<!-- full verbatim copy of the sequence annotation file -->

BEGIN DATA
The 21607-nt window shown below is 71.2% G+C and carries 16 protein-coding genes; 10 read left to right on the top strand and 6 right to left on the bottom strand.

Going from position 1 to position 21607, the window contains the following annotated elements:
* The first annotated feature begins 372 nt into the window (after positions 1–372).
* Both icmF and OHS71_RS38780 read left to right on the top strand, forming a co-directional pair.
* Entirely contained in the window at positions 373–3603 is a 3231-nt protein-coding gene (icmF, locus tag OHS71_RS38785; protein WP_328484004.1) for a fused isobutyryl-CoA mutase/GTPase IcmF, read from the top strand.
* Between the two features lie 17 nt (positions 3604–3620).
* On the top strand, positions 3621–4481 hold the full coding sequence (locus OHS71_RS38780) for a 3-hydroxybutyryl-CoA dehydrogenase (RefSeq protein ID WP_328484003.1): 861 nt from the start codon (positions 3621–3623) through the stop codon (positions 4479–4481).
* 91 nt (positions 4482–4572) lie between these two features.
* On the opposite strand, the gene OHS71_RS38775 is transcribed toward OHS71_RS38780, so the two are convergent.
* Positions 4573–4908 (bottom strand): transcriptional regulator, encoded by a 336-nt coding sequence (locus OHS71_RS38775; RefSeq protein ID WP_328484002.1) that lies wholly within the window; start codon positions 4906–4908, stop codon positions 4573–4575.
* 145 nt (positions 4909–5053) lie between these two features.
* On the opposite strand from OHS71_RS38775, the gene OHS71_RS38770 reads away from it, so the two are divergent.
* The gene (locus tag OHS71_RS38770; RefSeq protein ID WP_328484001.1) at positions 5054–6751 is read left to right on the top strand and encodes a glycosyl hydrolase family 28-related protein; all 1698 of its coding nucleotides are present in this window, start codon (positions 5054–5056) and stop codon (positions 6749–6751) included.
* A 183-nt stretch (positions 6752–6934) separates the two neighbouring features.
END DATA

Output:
The 21607-nt window shown below is 71.2% G+C and carries 16 protein-coding genes; 10 read left to right on the top strand and 6 right to left on the bottom strand.

Going from position 1 to position 21607, the window contains the following annotated elements:
* The first annotated feature begins 372 nt into the window (after positions 1–372).
* Both icmF and OHS71_RS38780 read left to right on the top strand, forming a co-directional pair.
* Entirely contained in the window at positions 373–3603 is a 3231-nt protein-coding gene (icmF, locus tag OHS71_RS38785; protein WP_328484004.1) for a fused isobutyryl-CoA mutase/GTPase IcmF, read from the top strand.
* Between the two features lie 17 nt (positions 3604–3620).
* On the top strand, positions 3621–4481 hold the full coding sequence (locus OHS71_RS38780) for a 3-hydroxybutyryl-CoA dehydrogenase (RefSeq protein ID WP_328484003.1): 861 nt from the start codon (positions 3621–3623) through the stop codon (positions 4479–4481).
* 91 nt (positions 4482–4572) lie between these two features.
* On the opposite strand, the gene OHS71_RS38775 is transcribed toward OHS71_RS38780, so the two are convergent.
* Positions 4573–4908 (bottom strand): transcriptional regulator, encoded by a 336-nt coding sequence (locus OHS71_RS38775; RefSeq protein ID WP_328484002.1) that lies wholly within the window; start codon positions 4906–4908, stop codon positions 4573–4575.
* 145 nt (positions 4909–5053) lie between these two features.
* On the opposite strand from OHS71_RS38775, the gene OHS71_RS38770 reads away from it, so the two are divergent.
* The gene (locus tag OHS71_RS38770; RefSeq protein ID WP_328484001.1) at positions 5054–6751 is read left to right on the top strand and encodes a glycosyl hydrolase family 28-related protein; all 1698 of its coding nucleotides are present in this window, start codon (positions 5054–5056) and stop codon (positions 6749–6751) included.
* A 183-nt stretch (positions 6752–6934) separates the two neighbouring features.